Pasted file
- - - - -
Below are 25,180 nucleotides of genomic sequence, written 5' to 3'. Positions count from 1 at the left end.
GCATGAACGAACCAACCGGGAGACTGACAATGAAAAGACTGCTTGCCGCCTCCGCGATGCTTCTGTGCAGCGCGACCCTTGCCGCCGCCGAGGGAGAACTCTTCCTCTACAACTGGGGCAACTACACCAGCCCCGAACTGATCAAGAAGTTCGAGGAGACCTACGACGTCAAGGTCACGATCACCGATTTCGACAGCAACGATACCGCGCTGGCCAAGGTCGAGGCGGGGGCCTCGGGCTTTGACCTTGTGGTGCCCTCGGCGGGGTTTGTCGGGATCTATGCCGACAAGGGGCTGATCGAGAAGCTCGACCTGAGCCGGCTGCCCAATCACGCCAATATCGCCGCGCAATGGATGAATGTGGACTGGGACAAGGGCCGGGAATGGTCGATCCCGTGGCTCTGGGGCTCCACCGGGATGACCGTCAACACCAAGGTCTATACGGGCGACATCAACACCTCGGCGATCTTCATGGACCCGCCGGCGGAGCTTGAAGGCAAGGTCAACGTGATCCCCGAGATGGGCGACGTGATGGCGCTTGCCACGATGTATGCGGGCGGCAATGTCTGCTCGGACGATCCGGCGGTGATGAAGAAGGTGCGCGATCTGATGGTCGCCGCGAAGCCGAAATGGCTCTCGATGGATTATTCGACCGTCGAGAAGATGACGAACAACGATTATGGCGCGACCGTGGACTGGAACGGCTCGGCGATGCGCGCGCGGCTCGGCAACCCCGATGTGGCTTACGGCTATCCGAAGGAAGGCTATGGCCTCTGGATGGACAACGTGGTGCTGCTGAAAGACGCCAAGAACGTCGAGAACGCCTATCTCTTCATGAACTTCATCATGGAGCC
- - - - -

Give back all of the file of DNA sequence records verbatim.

Below are 25,180 nucleotides of genomic sequence, written 5' to 3'. Positions count from 1 at the left end.
GCATGAACGAACCAACCGGGAGACTGACAATGAAAAGACTGCTTGCCGCCTCCGCGATGCTTCTGTGCAGCGCGACCCTTGCCGCCGCCGAGGGAGAACTCTTCCTCTACAACTGGGGCAACTACACCAGCCCCGAACTGATCAAGAAGTTCGAGGAGACCTACGACGTCAAGGTCACGATCACCGATTTCGACAGCAACGATACCGCGCTGGCCAAGGTCGAGGCGGGGGCCTCGGGCTTTGACCTTGTGGTGCCCTCGGCGGGGTTTGTCGGGATCTATGCCGACAAGGGGCTGATCGAGAAGCTCGACCTGAGCCGGCTGCCCAATCACGCCAATATCGCCGCGCAATGGATGAATGTGGACTGGGACAAGGGCCGGGAATGGTCGATCCCGTGGCTCTGGGGCTCCACCGGGATGACCGTCAACACCAAGGTCTATACGGGCGACATCAACACCTCGGCGATCTTCATGGACCCGCCGGCGGAGCTTGAAGGCAAGGTCAACGTGATCCCCGAGATGGGCGACGTGATGGCGCTTGCCACGATGTATGCGGGCGGCAATGTCTGCTCGGACGATCCGGCGGTGATGAAGAAGGTGCGCGATCTGATGGTCGCCGCGAAGCCGAAATGGCTCTCGATGGATTATTCGACCGTCGAGAAGATGACGAACAACGATTATGGCGCGACCGTGGACTGGAACGGCTCGGCGATGCGCGCGCGGCTCGGCAACCCCGATGTGGCTTACGGCTATCCGAAGGAAGGCTATGGCCTCTGGATGGACAACGTGGTGCTGCTGAAAGACGCCAAGAACGTCGAGAACGCCTATCTCTTCATGAACTTCATCATGGAGCC